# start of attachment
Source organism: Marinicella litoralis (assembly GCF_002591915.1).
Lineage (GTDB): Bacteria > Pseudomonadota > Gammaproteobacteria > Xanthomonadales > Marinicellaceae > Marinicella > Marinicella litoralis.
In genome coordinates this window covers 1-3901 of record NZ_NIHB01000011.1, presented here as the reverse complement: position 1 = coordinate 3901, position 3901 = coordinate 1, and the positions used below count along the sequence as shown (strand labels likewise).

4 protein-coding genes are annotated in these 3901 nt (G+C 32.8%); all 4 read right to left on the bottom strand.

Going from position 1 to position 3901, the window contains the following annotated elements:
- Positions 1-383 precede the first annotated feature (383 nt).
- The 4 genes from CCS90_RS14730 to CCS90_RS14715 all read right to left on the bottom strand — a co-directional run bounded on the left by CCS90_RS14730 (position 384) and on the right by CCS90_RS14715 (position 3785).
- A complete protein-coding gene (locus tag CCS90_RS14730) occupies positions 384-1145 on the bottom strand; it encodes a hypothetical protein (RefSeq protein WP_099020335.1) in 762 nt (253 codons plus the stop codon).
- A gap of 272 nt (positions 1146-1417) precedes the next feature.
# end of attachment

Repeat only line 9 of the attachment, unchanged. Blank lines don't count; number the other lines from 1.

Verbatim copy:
- A gap of 272 nt (positions 1146-1417) precedes the next feature.